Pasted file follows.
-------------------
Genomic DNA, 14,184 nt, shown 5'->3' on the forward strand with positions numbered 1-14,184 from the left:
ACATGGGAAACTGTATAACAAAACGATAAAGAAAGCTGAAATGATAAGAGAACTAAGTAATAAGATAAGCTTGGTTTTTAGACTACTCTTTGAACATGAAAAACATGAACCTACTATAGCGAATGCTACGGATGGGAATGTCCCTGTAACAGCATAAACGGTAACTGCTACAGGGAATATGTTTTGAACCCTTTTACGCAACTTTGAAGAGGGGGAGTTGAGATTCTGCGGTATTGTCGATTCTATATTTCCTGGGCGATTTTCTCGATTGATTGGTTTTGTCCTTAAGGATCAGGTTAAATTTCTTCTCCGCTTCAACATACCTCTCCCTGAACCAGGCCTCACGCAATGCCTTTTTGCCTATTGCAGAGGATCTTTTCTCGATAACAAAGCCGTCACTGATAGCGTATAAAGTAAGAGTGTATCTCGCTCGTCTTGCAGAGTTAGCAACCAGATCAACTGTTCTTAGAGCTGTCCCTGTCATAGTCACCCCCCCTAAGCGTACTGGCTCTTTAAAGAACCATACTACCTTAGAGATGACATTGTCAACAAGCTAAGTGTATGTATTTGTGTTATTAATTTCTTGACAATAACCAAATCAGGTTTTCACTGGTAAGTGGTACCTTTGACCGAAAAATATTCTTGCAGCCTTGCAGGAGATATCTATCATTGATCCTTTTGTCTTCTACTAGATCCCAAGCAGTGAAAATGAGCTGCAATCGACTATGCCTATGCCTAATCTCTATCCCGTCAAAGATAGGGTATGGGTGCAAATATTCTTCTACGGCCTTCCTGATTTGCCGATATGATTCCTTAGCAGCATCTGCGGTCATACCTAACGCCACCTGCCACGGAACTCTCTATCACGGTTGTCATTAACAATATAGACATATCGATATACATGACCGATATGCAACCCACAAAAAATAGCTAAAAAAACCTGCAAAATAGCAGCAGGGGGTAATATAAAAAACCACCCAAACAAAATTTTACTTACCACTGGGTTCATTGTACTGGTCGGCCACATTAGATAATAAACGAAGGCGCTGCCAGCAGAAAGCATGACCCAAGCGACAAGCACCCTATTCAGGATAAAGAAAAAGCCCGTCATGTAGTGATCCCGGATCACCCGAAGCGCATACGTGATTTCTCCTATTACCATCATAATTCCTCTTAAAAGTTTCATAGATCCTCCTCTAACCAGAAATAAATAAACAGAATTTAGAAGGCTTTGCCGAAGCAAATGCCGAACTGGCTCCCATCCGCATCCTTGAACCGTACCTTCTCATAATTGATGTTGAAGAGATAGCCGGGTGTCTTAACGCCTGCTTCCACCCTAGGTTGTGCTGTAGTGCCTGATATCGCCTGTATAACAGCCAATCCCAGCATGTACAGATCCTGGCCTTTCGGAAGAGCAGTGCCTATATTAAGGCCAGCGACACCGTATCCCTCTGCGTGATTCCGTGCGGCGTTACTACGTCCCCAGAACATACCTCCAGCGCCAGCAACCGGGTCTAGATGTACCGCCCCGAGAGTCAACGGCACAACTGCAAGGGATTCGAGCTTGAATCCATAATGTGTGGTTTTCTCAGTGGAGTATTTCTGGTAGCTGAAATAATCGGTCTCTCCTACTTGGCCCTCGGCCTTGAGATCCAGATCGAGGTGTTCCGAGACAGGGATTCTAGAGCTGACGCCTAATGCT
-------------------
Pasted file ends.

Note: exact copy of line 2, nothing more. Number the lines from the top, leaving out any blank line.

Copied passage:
ACATGGGAAACTGTATAACAAAACGATAAAGAAAGCTGAAATGATAAGAGAACTAAGTAATAAGATAAGCTTGGTTTTTAGACTACTCTTTGAACATGAAAAACATGAACCTACTATAGCGAATGCTACGGATGGGAATGTCCCTGTAACAGCATAAACGGTAACTGCTACAGGGAATATGTTTTGAACCCTTTTACGCAACTTTGAAGAGGGGGAGTTGAGATTCTGCGGTATTGTCGATTCTATATTTCCTGGGCGATTTTCTCGATTGATTGGTTTTGTCCTTAAGGATCAGGTTAAATTTCTTCTCCGCTTCAACATACCTCTCCCTGAACCAGGCCTCACGCAATGCCTTTTTGCCTATTGCAGAGGATCTTTTCTCGATAACAAAGCCGTCACTGATAGCGTATAAAGTAAGAGTGTATCTCGCTCGTCTTGCAGAGTTAGCAACCAGATCAACTGTTCTTAGAGCTGTCCCTGTCATAGTCACCCCCCCTAAGCGTACTGGCTCTTTAAAGAACCATACTACCTTAGAGATGACATTGTCAACAAGCTAAGTGTATGTATTTGTGTTATTAATTTCTTGACAATAACCAAATCAGGTTTTCACTGGTAAGTGGTACCTTTGACCGAAAAATATTCTTGCAGCCTTGCAGGAGATATCTATCATTGATCCTTTTGTCTTCTACTAGATCCCAAGCAGTGAAAATGAGCTGCAATCGACTATGCCTATGCCTAATCTCTATCCCGTCAAAGATAGGGTATGGGTGCAAATATTCTTCTACGGCCTTCCTGATTTGCCGATATGATTCCTTAGCAGCATCTGCGGTCATACCTAACGCCACCTGCCACGGAACTCTCTATCACGGTTGTCATTAACAATATAGACATATCGATATACATGACCGATATGCAACCCACAAAAAATAGCTAAAAAAACCTGCAAAATAGCAGCAGGGGGTAATATAAAAAACCACCCAAACAAAATTTTACTTACCACTGGGTTCATTGTACTGGTCGGCCACATTAGATAATAAACGAAGGCGCTGCCAGCAGAAAGCATGACCCAAGCGACAAGCACCCTATTCAGGATAAAGAAAAAGCCCGTCATGTAGTGATCCCGGATCACCCGAAGCGCATACGTGATTTCTCCTATTACCATCATAATTCCTCTTAAAAGTTTCATAGATCCTCCTCTAACCAGAAATAAATAAACAGAATTTAGAAGGCTTTGCCGAAGCAAATGCCGAACTGGCTCCCATCCGCATCCTTGAACCGTACCTTCTCATAATTGATGTTGAAGAGATAGCCGGGTGTCTTAACGCCTGCTTCCACCCTAGGTTGTGCTGTAGTGCCTGATATCGCCTGTATAACAGCCAATCCCAGCATGTACAGATCCTGGCCTTTCGGAAGAGCAGTGCCTATATTAAGGCCAGCGACACCGTATCCCTCTGCGTGATTCCGTGCGGCGTTACTACGTCCCCAGAACATACCTCCAGCGCCAGCAACCGGGTCTAGATGTACCGCCCCGAGAGTCAACGGCACAACTGCAAGGGATTCGAGCTTGAATCCATAATGTGTGGTTTTCTCAGTGGAGTATTTCTGGTAGCTGAAATAATCGGTCTCTCCTACTTGGCCCTCGGCCTTGAGATCCAGATCGAGGTGTTCCGAGACAGGGATTCTAGAGCTGACGCCTAATGCT